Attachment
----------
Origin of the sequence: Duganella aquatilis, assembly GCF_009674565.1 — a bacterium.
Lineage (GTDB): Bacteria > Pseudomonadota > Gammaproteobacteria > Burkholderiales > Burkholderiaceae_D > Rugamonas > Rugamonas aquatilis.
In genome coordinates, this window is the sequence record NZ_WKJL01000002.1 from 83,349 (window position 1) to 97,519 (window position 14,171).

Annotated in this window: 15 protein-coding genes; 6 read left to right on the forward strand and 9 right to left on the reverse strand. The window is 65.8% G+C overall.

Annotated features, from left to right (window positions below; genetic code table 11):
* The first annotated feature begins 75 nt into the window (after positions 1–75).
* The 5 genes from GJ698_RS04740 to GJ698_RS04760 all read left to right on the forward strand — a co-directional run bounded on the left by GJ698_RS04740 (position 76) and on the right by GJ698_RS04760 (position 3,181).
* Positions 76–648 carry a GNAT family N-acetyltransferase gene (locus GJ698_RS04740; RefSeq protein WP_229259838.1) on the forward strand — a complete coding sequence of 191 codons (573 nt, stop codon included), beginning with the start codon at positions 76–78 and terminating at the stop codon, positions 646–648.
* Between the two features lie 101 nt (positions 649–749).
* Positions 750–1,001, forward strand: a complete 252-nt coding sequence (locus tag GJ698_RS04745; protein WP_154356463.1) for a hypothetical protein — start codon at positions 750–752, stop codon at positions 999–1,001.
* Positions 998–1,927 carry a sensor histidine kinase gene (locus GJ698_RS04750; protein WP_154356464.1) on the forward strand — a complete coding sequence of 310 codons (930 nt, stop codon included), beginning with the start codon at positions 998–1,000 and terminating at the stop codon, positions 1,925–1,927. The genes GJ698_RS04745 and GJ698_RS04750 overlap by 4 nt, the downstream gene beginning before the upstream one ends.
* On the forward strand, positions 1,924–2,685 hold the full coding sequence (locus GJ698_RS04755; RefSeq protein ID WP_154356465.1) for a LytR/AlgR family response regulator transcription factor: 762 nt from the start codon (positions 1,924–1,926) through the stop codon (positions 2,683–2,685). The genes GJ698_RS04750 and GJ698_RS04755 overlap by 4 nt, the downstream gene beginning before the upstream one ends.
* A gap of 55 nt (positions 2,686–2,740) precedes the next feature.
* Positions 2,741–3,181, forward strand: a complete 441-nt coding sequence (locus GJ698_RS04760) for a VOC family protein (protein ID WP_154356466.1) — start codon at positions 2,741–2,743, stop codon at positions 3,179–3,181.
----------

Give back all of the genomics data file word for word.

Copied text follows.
Origin of the sequence: Duganella aquatilis, assembly GCF_009674565.1 — a bacterium.
Lineage (GTDB): Bacteria > Pseudomonadota > Gammaproteobacteria > Burkholderiales > Burkholderiaceae_D > Rugamonas > Rugamonas aquatilis.
In genome coordinates, this window is the sequence record NZ_WKJL01000002.1 from 83,349 (window position 1) to 97,519 (window position 14,171).

Annotated in this window: 15 protein-coding genes; 6 read left to right on the forward strand and 9 right to left on the reverse strand. The window is 65.8% G+C overall.

Annotated features, from left to right (window positions below; genetic code table 11):
* The first annotated feature begins 75 nt into the window (after positions 1–75).
* The 5 genes from GJ698_RS04740 to GJ698_RS04760 all read left to right on the forward strand — a co-directional run bounded on the left by GJ698_RS04740 (position 76) and on the right by GJ698_RS04760 (position 3,181).
* Positions 76–648 carry a GNAT family N-acetyltransferase gene (locus GJ698_RS04740; RefSeq protein WP_229259838.1) on the forward strand — a complete coding sequence of 191 codons (573 nt, stop codon included), beginning with the start codon at positions 76–78 and terminating at the stop codon, positions 646–648.
* Between the two features lie 101 nt (positions 649–749).
* Positions 750–1,001, forward strand: a complete 252-nt coding sequence (locus tag GJ698_RS04745; protein WP_154356463.1) for a hypothetical protein — start codon at positions 750–752, stop codon at positions 999–1,001.
* Positions 998–1,927 carry a sensor histidine kinase gene (locus GJ698_RS04750; protein WP_154356464.1) on the forward strand — a complete coding sequence of 310 codons (930 nt, stop codon included), beginning with the start codon at positions 998–1,000 and terminating at the stop codon, positions 1,925–1,927. The genes GJ698_RS04745 and GJ698_RS04750 overlap by 4 nt, the downstream gene beginning before the upstream one ends.
* On the forward strand, positions 1,924–2,685 hold the full coding sequence (locus GJ698_RS04755; RefSeq protein ID WP_154356465.1) for a LytR/AlgR family response regulator transcription factor: 762 nt from the start codon (positions 1,924–1,926) through the stop codon (positions 2,683–2,685). The genes GJ698_RS04750 and GJ698_RS04755 overlap by 4 nt, the downstream gene beginning before the upstream one ends.
* A gap of 55 nt (positions 2,686–2,740) precedes the next feature.
* Positions 2,741–3,181, forward strand: a complete 441-nt coding sequence (locus GJ698_RS04760) for a VOC family protein (protein ID WP_154356466.1) — start codon at positions 2,741–2,743, stop codon at positions 3,179–3,181.